It’s kind of a tricky health message to calibrate: The guidelines say you really should try to get in at least 150 minutes of moderate exercise a week, or 75 minutes of high-intensity. But even less than that is better than none.
Today we focus on the minimal rather than the optimal. As USA Today reports here:
More research shows that even small amounts of aerobic exercise help lower coronary heart disease risk, according to a review published Monday in Circulation, the journal of the American Heart Association.
The mega-study is part of a growing body of research showing that some physical activity provides health benefits — even when levels fall below the recommended federal guidelines of 150 minutes of moderate-intensity physical activity a week…
“The biggest health benefits we saw were for those who went from doing nothing to those doing something small,” says Jacob Sattelmair, author of the new AHA study. “Even a little bit of activity makes a significant difference.”
A little bit means 10 to 15 minutes a day. Sattelmair says the new findings are the first to make quantitative assessments of the amount of physical activity a person needs to reduce risk.
As expected, the American Heart Association today endorsed the new, “hands-only” form of CPR today (Yes, we predicted this on Friday, right here. And for more detail, see our initial post here.)
Now this just in from Boston EMS:
Boston EMS officials today are gladly supporting new American Heart Association (AHA) guidelines for CPR that prioritize chest compressions for bystanders trying to revive people whose hearts have stopped.
For everyone wondering where to learn the new technique, there’s this on the City of Boston’s Website:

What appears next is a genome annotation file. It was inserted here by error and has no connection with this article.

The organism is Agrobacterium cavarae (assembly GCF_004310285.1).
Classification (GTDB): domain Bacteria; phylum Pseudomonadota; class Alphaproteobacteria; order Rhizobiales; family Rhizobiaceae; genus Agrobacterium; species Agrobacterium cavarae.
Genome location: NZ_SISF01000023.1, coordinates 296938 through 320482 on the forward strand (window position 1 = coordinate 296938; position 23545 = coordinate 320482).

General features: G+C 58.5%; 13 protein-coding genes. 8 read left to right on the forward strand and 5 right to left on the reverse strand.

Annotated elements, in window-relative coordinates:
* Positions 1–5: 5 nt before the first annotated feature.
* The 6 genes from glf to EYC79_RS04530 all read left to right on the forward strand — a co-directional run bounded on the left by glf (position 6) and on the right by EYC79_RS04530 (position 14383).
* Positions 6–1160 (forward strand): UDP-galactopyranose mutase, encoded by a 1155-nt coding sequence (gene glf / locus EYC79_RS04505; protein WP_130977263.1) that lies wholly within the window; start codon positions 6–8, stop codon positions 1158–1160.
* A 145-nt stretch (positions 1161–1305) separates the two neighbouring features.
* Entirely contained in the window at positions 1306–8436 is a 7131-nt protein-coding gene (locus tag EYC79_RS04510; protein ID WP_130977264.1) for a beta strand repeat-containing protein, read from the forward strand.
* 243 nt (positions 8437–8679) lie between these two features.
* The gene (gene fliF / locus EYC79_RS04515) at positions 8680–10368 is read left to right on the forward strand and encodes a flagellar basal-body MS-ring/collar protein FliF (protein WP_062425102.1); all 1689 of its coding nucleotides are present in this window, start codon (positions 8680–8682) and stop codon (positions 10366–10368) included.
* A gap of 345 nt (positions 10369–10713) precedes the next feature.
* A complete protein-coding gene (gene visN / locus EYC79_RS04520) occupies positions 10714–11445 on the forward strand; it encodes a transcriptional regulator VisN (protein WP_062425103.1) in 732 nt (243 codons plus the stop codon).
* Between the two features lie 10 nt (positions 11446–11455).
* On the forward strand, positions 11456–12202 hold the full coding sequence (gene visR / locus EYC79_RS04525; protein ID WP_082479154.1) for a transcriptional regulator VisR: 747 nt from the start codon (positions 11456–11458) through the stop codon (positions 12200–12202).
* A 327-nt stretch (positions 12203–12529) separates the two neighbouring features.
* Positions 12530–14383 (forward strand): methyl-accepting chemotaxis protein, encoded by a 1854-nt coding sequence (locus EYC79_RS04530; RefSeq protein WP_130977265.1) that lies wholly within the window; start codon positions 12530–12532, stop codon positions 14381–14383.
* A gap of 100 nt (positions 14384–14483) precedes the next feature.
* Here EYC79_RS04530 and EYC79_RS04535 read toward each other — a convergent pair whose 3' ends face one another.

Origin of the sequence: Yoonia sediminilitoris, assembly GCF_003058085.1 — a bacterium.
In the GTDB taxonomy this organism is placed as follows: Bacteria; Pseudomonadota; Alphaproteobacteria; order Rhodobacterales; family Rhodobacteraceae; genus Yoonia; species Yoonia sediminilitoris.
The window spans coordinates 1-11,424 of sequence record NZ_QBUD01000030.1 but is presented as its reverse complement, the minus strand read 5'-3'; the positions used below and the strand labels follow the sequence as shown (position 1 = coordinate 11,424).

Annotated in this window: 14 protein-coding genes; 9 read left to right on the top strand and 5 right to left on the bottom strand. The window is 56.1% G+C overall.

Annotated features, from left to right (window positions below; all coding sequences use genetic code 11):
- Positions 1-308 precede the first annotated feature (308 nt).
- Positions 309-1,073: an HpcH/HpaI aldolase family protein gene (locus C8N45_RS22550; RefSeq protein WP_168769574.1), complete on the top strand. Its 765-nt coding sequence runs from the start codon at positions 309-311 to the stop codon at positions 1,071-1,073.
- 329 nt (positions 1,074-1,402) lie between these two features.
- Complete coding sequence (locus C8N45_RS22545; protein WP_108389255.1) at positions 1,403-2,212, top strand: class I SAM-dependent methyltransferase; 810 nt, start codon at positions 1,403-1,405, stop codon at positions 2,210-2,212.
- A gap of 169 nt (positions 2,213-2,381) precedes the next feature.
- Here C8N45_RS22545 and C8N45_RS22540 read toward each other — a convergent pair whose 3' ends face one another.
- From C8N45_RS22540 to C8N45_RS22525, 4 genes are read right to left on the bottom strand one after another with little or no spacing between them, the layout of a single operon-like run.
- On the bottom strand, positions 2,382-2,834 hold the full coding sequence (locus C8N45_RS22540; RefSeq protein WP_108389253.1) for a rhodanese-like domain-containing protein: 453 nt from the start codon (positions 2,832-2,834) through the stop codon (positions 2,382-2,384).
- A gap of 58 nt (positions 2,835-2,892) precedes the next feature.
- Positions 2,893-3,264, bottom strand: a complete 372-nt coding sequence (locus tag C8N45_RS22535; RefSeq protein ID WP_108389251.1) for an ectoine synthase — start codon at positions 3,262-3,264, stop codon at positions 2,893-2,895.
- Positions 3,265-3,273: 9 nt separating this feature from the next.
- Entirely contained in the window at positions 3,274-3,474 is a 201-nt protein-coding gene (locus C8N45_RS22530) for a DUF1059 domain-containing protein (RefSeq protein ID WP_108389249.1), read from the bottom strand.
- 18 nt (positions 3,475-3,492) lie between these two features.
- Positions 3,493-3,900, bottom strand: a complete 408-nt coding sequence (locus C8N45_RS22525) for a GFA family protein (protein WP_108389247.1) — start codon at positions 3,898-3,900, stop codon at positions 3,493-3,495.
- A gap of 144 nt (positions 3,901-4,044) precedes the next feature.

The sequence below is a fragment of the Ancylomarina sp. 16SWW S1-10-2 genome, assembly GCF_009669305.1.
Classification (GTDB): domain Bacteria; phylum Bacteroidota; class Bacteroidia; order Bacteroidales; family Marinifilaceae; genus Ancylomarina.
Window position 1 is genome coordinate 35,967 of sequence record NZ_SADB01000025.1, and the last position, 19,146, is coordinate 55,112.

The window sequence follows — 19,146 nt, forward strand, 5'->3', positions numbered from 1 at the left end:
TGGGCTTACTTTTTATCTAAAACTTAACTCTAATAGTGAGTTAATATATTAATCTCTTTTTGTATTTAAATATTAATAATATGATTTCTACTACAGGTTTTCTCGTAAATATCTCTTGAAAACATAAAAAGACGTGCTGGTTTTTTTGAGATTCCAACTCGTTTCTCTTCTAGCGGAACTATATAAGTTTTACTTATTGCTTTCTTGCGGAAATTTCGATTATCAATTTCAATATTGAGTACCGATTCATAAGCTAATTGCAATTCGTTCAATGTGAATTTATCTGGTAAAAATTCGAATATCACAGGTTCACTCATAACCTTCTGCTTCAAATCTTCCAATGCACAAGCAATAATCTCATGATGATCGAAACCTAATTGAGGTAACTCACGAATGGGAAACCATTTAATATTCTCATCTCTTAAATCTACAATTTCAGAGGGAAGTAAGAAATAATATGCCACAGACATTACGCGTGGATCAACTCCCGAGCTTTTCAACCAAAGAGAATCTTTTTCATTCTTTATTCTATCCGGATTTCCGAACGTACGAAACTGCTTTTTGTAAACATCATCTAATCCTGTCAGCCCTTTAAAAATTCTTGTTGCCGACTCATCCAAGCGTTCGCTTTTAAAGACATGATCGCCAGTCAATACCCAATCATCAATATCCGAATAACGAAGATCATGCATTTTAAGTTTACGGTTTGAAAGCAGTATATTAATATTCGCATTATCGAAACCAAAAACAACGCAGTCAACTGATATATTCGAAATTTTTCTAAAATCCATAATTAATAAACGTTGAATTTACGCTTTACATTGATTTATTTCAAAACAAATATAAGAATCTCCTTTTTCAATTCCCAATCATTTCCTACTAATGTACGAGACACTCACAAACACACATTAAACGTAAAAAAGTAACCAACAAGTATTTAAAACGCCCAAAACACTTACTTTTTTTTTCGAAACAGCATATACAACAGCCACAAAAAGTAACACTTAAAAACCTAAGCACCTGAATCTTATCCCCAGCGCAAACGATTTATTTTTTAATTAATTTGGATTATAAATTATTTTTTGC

Boston EMS offers numerous CPR Certification program to fit you or your organization’s needs. Call today to learn about one that’s right for you and to schedule a class 617-343-1125.
Among patients diagnosed as having a probable heart attack, emergency room staffs tend to treat everyone alike. But among patients merely suffering chest pain, those who are African-American or Hispanic are less likely to be classified as emergency cases and to get EKGs and other cardiac testing, according to a national study just released by Massachusetts General Hospital and published in the journal Academic Emergency Medicine.
The hospital reports:
Among patients who received an ED diagnosis of probable myocardial infarction (heart attack), there were no significant differences in initial symptoms between racial or ethnic groups…But among all those presenting with chest pain, African American and Hispanic patients were significantly less likely than white patients to be triaged as emergent. In addition, African American and Hispanic patients, as well as those who were uninsured or covered by Medicaid, were less likely to receive such basic cardiac testing procedures as ECG, cardiac monitoring or measurement of cardiac enzymes. Factors such as whether patients arrived by ambulance or the day of the week on which they were seen did not make any difference.
“These differences in ED triage may be important drivers of disparities in testing, procedures and eventual outcomes,” says [lead author Lenny] Lopez. “If you are misclassified at this first step, you’re less likely to get the ECG because your condition is not considered urgent. In the long term, you may have an even more severe heart attack that could have been prevented if intervention had occurred earlier. This is not an area of medicine where there is a lack of clarity about what we are supposed to do, so quality improvement strategies need to focus on 100 percent guideline-driven triage management for every single patient.”